His group picked up some debris of very unusual shape and feel and appearance. They picked up some material here in a one square mile area, for the bigger part of a day. A fan shaped area spreading out over one square mile.
Earl said that the vehicles all drove up and like formed a circle. They started walking in one direction, went about 10' to 12' to 15' apart where you could see what I could see and I could see what you could see, so we weren't missing anything. Well, I'd seen some type of material or metal or something that looked sort of like aluminum. It was shreds and pieces. My personal experience was great surprise when I picked up a piece and I wadded it up to put in my bag, and before you could get it there it came back to its original shape. And I took it out and wadded it up again and same thing. I would say I picked up 10, 12, maybe 15 pieces, but once it went into those bags, we never seen the debris again. They were military police. They told me up there if I showed anyone or told anyone, I was in deep trouble.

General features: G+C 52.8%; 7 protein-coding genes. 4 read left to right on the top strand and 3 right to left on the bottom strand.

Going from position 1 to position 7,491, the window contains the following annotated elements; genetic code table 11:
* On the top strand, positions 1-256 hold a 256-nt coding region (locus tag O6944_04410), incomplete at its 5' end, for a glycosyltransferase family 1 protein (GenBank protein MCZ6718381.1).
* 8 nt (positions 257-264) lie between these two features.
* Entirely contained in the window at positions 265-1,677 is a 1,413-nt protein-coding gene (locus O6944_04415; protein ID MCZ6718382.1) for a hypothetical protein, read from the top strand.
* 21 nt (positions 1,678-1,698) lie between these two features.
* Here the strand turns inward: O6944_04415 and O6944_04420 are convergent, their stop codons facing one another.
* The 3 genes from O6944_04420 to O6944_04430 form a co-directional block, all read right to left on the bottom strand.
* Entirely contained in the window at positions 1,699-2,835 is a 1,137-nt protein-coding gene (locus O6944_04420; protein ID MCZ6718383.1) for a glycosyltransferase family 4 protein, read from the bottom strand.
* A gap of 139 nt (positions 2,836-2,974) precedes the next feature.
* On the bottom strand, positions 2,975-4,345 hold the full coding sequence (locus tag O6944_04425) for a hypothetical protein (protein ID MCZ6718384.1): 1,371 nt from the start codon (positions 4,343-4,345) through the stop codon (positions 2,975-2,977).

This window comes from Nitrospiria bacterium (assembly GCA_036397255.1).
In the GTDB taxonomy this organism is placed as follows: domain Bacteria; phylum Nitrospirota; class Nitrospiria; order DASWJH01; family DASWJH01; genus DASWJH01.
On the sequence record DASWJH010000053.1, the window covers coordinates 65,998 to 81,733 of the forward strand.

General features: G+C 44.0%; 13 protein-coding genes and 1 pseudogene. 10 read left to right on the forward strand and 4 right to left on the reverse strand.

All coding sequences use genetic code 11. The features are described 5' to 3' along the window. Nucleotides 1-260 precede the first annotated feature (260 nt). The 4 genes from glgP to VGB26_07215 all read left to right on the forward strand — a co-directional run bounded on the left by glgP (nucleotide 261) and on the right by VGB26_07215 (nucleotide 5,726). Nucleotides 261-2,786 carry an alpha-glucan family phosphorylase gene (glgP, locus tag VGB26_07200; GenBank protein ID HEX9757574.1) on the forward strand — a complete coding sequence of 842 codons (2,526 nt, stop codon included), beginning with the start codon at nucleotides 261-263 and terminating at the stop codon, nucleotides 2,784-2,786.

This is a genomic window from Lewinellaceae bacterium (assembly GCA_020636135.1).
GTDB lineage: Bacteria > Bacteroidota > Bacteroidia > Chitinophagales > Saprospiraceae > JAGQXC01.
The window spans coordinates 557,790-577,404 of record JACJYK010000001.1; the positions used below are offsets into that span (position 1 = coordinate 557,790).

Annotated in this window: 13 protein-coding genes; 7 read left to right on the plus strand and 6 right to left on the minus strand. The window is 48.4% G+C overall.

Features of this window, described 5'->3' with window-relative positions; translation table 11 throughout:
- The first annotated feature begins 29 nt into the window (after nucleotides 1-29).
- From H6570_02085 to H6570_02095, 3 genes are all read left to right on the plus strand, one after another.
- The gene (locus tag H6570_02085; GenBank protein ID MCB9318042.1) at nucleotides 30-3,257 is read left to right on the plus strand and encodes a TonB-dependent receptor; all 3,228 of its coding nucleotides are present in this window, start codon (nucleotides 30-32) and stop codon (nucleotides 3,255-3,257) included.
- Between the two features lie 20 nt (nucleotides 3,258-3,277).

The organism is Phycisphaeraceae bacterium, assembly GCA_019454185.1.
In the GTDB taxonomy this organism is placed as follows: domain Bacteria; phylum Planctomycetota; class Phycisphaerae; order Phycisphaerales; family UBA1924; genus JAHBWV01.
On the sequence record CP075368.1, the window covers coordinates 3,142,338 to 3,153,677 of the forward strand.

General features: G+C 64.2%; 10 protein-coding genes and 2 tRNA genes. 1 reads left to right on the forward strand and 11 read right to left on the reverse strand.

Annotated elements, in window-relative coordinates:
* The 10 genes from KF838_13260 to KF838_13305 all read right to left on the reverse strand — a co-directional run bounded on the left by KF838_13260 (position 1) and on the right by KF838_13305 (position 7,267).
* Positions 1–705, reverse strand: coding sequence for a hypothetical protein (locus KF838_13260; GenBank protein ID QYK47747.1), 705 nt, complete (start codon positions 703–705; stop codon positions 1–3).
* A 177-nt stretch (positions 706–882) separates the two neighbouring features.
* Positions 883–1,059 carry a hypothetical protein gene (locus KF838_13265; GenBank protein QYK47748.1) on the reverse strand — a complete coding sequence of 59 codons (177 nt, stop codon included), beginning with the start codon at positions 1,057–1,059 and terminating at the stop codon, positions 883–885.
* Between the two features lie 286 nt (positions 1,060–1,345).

When the Roswell controversy neared its pitch during the approach of 50th anniversary festivities, Air Force Secretary Dr. Sheila Widnall authorized waivers for military eyewitnesses to break their security oaths and shed light on the mystery. There were few takers, and not just because so many were dead. Youíre talking about the greatest generation, and they had the fear of God put into them. How many decided to talk because they had amnesty?
A handful. Thatís all. You could count Ďem on the fingers of one hand.
Earl Fulford, who died August 2008, at 82. After being hectored into silence by superior officers at RAAF, the WWII veteran was initially suspicious of Widnallís guarantees and was reluctant to roll.